The series-connected VMOS or DMOS transistors T1, T2 are operated in constant-current mode via the transistors T3, T4, which is achieved by connecting the gate and the drain directly together. The gated control stage RS ensures that the transistors T1, T2 are operated outside their saturation region. It compares the voltage reference Ur with the voltage at the junction point of the drain electrodes of the transistors T1, T2 and controls the amplitude of the combination signal K via the reference voltage of the digital-to-analog converter DA and the voltage controlling the gain of the pulse amplifier IV in such a way that this amplitude always remains so low that the transistors T1, T2 are not driven into saturation.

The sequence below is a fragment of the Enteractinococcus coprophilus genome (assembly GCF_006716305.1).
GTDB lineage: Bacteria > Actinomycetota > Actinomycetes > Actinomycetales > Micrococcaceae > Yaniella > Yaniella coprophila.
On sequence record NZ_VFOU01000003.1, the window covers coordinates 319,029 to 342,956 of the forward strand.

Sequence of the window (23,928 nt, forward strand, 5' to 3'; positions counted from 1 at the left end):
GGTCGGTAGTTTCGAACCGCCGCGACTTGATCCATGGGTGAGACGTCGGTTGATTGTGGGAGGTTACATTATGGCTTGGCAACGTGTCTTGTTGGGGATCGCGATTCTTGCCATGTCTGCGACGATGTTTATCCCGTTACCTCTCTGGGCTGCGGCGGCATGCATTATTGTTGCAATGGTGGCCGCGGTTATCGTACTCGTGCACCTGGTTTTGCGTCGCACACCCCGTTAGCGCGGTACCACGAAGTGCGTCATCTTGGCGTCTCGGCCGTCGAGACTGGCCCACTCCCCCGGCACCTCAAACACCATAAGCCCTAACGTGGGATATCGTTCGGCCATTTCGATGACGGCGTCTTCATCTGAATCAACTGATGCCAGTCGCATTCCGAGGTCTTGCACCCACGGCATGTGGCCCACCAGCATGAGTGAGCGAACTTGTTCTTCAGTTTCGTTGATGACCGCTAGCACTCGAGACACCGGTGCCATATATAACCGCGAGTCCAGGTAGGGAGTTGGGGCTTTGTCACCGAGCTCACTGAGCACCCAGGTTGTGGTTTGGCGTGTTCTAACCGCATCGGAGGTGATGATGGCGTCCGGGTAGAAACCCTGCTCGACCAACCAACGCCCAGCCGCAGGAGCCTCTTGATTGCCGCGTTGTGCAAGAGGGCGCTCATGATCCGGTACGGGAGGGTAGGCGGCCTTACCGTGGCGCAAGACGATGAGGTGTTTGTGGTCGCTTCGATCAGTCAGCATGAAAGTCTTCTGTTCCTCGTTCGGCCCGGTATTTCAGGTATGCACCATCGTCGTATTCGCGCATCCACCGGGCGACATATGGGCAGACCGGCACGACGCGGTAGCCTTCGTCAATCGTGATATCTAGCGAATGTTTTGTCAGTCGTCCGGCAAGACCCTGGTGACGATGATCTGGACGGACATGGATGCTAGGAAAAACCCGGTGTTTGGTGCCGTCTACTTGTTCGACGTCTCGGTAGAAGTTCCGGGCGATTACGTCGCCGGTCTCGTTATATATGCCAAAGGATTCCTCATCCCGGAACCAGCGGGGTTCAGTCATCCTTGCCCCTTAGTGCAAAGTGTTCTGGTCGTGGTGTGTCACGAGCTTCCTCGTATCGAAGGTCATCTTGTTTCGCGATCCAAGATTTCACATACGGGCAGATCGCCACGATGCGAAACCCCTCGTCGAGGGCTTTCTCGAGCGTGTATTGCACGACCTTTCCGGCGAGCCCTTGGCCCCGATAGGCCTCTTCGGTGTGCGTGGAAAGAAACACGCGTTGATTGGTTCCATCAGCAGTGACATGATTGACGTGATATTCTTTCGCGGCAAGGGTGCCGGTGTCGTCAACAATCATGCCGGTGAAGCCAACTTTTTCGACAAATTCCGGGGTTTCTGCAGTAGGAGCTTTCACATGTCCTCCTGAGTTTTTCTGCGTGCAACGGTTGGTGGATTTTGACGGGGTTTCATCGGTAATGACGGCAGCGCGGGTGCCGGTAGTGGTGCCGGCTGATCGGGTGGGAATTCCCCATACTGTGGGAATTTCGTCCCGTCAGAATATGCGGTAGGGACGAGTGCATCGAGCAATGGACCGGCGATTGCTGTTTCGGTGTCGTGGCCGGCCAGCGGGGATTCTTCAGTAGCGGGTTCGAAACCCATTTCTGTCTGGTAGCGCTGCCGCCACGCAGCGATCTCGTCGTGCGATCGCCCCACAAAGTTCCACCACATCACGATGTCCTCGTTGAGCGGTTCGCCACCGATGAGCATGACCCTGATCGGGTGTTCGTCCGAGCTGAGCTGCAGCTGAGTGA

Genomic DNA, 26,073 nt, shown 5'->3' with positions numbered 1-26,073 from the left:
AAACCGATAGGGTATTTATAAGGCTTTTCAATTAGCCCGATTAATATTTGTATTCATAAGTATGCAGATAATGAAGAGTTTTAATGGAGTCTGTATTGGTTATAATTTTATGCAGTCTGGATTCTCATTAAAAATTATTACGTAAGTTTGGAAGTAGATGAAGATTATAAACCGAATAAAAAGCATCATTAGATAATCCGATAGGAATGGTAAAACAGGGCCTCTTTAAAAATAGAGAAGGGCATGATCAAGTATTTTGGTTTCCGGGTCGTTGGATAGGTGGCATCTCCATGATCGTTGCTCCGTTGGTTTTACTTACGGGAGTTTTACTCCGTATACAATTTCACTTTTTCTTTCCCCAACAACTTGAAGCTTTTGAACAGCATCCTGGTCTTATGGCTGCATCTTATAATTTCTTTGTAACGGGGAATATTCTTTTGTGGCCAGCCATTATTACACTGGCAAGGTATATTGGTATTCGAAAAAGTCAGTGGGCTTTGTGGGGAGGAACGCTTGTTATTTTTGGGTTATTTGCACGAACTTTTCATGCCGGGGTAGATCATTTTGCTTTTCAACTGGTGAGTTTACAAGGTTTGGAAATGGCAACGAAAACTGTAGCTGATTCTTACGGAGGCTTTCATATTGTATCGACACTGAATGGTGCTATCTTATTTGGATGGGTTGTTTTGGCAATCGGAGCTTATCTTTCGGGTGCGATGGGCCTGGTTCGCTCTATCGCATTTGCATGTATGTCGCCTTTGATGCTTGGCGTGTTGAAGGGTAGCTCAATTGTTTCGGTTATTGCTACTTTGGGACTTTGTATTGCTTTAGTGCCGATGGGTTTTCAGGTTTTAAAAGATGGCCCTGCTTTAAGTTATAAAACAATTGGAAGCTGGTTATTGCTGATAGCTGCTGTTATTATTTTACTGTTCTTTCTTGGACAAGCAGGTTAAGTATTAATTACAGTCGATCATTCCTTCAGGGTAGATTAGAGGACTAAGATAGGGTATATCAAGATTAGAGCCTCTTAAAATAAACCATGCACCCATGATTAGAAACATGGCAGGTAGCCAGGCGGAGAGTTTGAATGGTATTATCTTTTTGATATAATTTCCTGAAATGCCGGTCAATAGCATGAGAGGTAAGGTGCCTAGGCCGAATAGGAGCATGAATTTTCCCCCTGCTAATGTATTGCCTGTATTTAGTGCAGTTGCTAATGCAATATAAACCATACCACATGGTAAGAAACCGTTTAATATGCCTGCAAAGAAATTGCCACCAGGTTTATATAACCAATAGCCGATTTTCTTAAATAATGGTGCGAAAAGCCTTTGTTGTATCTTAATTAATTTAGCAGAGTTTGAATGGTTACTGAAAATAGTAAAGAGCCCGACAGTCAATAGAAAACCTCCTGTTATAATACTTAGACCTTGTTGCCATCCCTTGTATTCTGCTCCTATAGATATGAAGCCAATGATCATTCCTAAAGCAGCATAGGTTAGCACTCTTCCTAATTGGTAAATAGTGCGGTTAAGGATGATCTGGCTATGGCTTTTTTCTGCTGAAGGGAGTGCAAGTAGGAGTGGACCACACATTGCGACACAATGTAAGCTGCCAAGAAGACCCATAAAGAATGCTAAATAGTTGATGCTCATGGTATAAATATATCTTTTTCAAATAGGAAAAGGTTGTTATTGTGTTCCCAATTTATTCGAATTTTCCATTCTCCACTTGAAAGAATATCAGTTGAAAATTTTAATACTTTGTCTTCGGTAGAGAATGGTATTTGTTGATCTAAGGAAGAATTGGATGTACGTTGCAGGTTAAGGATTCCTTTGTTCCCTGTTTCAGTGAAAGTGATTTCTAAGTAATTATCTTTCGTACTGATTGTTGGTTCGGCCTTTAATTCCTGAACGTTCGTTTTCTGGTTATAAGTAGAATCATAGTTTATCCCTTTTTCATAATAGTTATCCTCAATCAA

The aforementioned junction point of the drain electrodes of the transistors T1, T2 is connected to the loudspeaker LS via the low-pass filter TP and the decoupling capacitor C.
While the time scale in FIG. 2 is chosen so that the individual pulses of the clock signal F1 and the pulses derived therefrom can be illustrated, in FIG. 3 the time scale is so compressed that even a change in the output signal D of the digital-to-analog converter DA and its effect can be shown, which is impossible in FIG. 2. There the output signal D is constant over the entire time range shown. In FIGS. 2g and 3c, which both show the combination signal K at the output of the electronic changeover switch ES of FIG. 1, a pulse with the amplitude of the output signal D of the digital-to-analog converter DA can be seen between two of the output pulses of the pulse amplifier IV (FIG. 2e, FIG. 3a).